Hackernoon logoI used to be a skeptic, but the first two weeks of Techstars Boulder have blown my mind. by@nbashaw

I used to be a skeptic, but the first two weeks of Techstars Boulder have blown my mind.

Nathan Bashaw Hacker Noon profile picture

Nathan Bashaw

Head of Product

I thought I didn’t need any help. I was wrong.

“The maturation plot — the plot about growing up — is one of those strongly optimistic plots. There are lessons to learn, and those lessons may be difficult, but in the end the character becomes (or will become) a better person for it.”
—Ronald Tobias

This story begins in the fall of 2016, when I was on the phone with one of my investors and closest mentors. We were talking about Hardbound’s progress and funding situation, and he made a suggestion that, I must admit, I was not a big fan of at the time:

“Have you considered applying to Techstars?”

I had not.

In my view, startup accelerators were not a smart choice. They take a large equity stake in your company (6%) for a minimal investment (20k) and justify their steep price by giving you lots of “advice” and plugging you into their “network.”

No thanks.

It wasn’t that I was greedy to keep the largest ownership stake as I possibly could. This is my first company, and I wanted to partner with the best people possible. I knew we had a lot to learn and couldn’t do it by ourselves. If that relationship was going to be truly aligned, I wanted them to have equity.

The problem, in my mind, was that we had all the advice we needed. Possibly even too much advice! We had a great crew of investors who had bet on us in our pre-seed round, and at this point we just needed to execute. I thought it would be a huge distraction to go through some kind of accelerator program.

But there was something else, too.

I’m a bit of a lone wolf. I’m not really a “group” person. Every time I used to see something like “Founder of _______, (YC S12)” on a founder’s Twitter bio, it made me think they had an emotional need to belong to some sort of group. To display that badge of honor as proof that their unknown startup is really actually quite special.

So when I was on the phone that day with our mentor, and he suggested that we apply to Techstars, I didn’t give it serious consideration.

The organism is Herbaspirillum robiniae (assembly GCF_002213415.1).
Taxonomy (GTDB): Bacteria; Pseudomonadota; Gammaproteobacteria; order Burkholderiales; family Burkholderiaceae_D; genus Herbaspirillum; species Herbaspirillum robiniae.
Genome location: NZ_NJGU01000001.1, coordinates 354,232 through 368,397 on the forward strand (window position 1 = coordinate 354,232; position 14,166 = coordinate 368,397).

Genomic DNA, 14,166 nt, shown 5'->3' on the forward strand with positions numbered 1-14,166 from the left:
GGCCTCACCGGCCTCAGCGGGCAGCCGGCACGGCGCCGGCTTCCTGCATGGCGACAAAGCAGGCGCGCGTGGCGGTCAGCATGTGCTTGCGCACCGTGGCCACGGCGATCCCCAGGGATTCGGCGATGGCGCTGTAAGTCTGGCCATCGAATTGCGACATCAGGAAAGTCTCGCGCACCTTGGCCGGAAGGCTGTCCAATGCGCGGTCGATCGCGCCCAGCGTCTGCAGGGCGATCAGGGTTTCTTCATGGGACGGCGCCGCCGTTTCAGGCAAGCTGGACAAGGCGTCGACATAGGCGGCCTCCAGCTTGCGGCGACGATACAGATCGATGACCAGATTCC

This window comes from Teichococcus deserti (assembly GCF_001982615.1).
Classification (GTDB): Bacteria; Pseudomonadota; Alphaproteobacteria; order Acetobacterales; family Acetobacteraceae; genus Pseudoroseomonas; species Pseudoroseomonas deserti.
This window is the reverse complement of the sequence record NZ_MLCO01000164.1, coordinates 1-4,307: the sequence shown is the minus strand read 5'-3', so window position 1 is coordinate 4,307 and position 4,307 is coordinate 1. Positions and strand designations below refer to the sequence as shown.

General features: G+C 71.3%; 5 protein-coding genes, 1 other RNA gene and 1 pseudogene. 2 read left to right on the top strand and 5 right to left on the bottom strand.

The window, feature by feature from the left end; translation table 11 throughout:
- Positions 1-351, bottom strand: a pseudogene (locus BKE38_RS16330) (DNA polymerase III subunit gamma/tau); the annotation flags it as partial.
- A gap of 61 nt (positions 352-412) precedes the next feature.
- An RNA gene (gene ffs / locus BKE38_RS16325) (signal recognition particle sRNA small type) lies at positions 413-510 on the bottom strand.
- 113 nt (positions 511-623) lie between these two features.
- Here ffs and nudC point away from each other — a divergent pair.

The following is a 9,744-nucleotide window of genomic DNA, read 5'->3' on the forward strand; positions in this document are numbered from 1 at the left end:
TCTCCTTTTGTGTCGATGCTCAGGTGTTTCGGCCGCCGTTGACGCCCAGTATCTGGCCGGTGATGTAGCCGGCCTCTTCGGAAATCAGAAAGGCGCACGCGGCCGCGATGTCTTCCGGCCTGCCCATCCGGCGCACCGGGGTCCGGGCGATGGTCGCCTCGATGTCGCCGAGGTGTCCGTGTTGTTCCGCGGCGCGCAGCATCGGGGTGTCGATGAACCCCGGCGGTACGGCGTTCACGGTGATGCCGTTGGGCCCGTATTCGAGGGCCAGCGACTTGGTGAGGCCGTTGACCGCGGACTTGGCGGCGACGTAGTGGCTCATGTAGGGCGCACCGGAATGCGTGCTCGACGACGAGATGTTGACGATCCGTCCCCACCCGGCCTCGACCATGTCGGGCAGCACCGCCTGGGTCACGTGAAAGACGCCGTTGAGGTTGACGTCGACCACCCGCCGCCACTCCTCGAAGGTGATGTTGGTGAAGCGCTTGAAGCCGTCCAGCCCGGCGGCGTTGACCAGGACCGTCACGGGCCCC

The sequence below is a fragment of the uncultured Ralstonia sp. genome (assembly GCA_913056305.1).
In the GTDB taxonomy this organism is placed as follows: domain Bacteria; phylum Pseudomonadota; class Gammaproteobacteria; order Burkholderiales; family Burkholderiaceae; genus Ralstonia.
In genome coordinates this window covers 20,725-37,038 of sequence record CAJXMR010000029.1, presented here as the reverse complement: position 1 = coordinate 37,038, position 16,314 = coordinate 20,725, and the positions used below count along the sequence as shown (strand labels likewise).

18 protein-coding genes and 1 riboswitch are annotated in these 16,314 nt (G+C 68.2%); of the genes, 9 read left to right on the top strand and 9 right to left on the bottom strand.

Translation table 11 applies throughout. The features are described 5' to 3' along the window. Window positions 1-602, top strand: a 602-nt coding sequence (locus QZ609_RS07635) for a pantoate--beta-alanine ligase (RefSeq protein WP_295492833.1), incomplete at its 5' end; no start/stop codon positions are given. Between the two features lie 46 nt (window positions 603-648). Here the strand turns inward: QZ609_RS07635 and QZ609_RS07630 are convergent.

“The protagonist of the maturation plot is usually a
sympathetic young person whose goals are either confused or not yet
quite formed. He floats on the sea of life without a rudder.”

Our app was doing pretty well, but growth wasn’t exactly explosive.

Apple featured us as a “best new app” and Fast Company named us one of the top 10 apps of 2016, so we were getting a pretty solid stream of downloads, but it all felt completely beyond our control. It was like we were dependent on lighting strikes from heaven, when someone with a big audience decided they liked us.

We were spending 90% of our time just executing, and not very much time on investigating the big questions. We didn’t believe that any kind of structured work process would make that much of a difference, so we just had ad-hoc conversations whenever one of us decided there was something to say.

That was us ^

Our bank account was slowly dwindling, and I knew we’d need to do something about that soon.

So I scheduled a wave of phone calls with potential seed round investors to take their temperature. Some people loved us, others thought our idea made no sense. I remember one meeting where a VC literally told me “this just isn’t an exciting opportunity.” Gotta give her points for honesty!

I was encouraged at first by some of the conversations, but the deeper I dug, the more clear it became that we were not quite ready for a seed round. They were rooting for us, but not even close to pulling the trigger.

Our plan just wasn’t crisp enough to invest in without off-the-charts growth.

I didn’t know what to do.

“He often vacillates, unsure of the proper path to take, the proper decision to
make. These inabilities are usually the result of a lack of experience
in life — naivete.”

At some point in this process, I reluctantly concluded that it was going to be very hard for us to raise a seed round.

Joe (my cofounder) and I were talking about it at work one day, and Techstars came up. They invest in companies at the earliest possible stage, so we figured we’d have a much better chance with that than raising a big seed round (something that many startups do after they go through an accelerator program).

We went to the Techstars website and started poking around, to try to learn more.

The application was due in two days. Shit.

We spent that whole afternoon gathering the data they asked for, crafting answers to their questions, and recording a quick video.

I still wasn’t sure I wanted to do it.

“Which brings us to the test. The catalytic event. Suddenly something comes along and smacks [him] square in the face. The event must be powerful enough to get the attention of the protagonist and literally shake up [his] belief systems.”

After a couple of weeks passed, we got some good news: our top 2 choices (Techstars NY and Techstars Boulder) both wanted to interview us.

We had the calls, and discovered that we got along really well with the Techstars Boulder crew, but we had slightly less chemistry with Techstars New York.

This was kind of a bummer to us, because our company was located in New York, and Joe and I were both reluctant to move to Boulder for 3 months and be apart from our girlfriends / lives.